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Naik Jadunath Singh, PVC (21 November 1916 – 6 February 1948) was an Indian Army soldier who was posthumously awarded the Param Vir Chakra, India’s highest military decoration for his actions in an engagement during the Indo-Pakistani War of 1947.
Singh was enlisted in the British Indian Army in 1941 and served in the Second World War, fighting against the Japanese in Burma. He later took part in the Indo-Pakistani War of 1947 as a member of the Indian Army. For an action on 6 February 1948 at Tain Dhar, to the north of Naushahra, Naik Singh was awarded the Param Vir Chakra.
Singh commanded a nine-man forward section post. Though heavily outnumbered by advancing Pakistani forces, Singh led his men in defending against three attempts to overtake the post. He was wounded during the second assault. Armed with a Sten gun, he single-handedly charged the third assault with such determination as to cause the attackers to withdraw. In doing so, he was killed. A sports stadium in Shahjahanpur and a crude oil tanker were named after Singh.
Jadunath Singh, a Rathore Rajput, was born on 21 November 1916 in the village of Khajuri, near the town of Shahjahanpur in the current Indian state of Uttar Pradesh. He was the son of Birbal Singh Rathore, a farmer, and Jamuna Kanwar. He was the third of eight children, with six brothers and a sister.
Though Singh studied up to fourth year standard in a local school in his village, he could not continue his education further due to his family’s economic situation. He spent most of his childhood helping out his family with agricultural work around the farm. For recreation, he wrestled and eventually became the wrestling champion of his village. For his character and well-being, he was nicknamed “Hanuman BhagBal Brahmachari”. This was after Hanuman, a Hindu god who was unmarried for life. Singh never married.
During the Second World War, Singh enlisted in the 7th Rajput Regiment of the British Indian Army, on 21 November 1941 at Fatehgarh Regimental Centre. On completing his training, Singh was posted to the regiment’s 1st Battalion. During late 1942, the battalion was deployed to the Arakan Province during the Burma campaign, where they fought against the Japanese. The battalion was part of the 47th Indian Infantry Brigade, assigned to the 14th Indian Infantry Division. It fought actions around the Mayu Range in late 1942 and early 1943, advancing up the Mayu Peninsula towards Donbaik as part of an operation to recapture Akyab Island. Although the Rajputs were held up around the cluster of villages called Kondan in December 1942, the advance slowly continued towards Donbaik. It was there, where the brigade’s attack ground to a halt and they were subsequently relieved by the 55th Indian Infantry Brigade in early February 1943. In early April, the Japanese counterattacked. The 47th Brigade became cut off around Indian and eventually split off into small groups to fight their way back to Allied lines. The surviving members of the brigade returned to India. In 1945, Singh’s battalion was assigned to the 2nd Indian Infantry Brigade and took over the defense of the Andaman and Nicobar Islands.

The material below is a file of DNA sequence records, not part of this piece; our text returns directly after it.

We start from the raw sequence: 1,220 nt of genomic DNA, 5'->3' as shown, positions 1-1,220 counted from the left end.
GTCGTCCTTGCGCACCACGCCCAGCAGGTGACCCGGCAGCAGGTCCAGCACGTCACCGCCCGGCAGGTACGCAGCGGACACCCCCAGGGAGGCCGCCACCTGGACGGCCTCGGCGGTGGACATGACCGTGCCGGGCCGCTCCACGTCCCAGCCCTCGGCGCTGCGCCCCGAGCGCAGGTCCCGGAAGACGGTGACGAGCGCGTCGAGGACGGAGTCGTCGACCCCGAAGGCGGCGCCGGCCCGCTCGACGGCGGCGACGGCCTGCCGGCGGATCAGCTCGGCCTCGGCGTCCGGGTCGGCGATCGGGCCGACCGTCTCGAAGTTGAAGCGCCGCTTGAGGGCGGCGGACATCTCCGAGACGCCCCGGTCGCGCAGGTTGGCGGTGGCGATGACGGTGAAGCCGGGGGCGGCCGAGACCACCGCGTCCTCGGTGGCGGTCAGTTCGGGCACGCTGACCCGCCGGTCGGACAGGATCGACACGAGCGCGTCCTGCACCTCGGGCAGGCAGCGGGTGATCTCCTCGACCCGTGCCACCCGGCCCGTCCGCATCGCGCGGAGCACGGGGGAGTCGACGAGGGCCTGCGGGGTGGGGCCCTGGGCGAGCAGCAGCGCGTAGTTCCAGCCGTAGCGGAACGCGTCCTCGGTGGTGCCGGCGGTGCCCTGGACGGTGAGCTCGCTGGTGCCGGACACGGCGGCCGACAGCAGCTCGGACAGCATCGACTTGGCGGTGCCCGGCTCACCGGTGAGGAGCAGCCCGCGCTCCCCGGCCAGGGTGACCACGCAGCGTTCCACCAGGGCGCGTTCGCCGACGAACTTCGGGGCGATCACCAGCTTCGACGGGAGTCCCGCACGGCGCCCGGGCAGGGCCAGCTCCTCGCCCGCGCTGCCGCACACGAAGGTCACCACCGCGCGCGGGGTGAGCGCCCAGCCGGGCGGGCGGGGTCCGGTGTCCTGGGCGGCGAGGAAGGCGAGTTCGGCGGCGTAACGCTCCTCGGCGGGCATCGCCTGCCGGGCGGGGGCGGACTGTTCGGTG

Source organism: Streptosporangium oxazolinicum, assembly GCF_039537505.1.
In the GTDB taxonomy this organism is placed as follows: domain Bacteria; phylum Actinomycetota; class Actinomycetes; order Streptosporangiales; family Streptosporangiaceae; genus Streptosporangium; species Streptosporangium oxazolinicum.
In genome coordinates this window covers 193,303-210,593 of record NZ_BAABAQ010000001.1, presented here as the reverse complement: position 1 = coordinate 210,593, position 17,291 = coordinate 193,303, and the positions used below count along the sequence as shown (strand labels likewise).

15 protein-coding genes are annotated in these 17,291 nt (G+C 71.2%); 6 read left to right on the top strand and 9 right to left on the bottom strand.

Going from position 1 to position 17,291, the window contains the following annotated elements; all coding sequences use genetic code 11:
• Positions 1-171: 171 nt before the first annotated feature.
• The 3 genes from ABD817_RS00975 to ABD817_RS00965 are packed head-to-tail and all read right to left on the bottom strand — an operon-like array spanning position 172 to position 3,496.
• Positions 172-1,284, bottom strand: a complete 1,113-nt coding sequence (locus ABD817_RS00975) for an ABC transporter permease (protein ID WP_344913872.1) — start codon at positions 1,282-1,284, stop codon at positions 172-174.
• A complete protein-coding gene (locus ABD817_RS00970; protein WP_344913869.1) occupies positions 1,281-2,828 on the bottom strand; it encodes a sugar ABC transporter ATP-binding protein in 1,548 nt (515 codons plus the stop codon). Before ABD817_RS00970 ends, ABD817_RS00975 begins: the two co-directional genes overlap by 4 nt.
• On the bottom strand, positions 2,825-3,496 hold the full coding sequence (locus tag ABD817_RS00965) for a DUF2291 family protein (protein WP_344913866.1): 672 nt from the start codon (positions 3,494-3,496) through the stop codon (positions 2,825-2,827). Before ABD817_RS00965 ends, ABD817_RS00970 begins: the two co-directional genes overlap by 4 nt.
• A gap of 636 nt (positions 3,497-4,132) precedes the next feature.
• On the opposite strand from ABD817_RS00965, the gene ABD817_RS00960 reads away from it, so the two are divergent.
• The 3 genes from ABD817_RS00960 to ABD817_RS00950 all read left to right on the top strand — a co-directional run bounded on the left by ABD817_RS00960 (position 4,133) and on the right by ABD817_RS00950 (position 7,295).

The islands had been partially occupied by the Japanese forces, which surrendered on 7 October 1945.After returning to India, Singh was promoted to the rank of Naik (corporal). After the partition, the 7th Rajput Regiment was assigned to the Indian Army. Singh remained with the newly raised Indian regiment, continuing to serve in its 1st Battalion.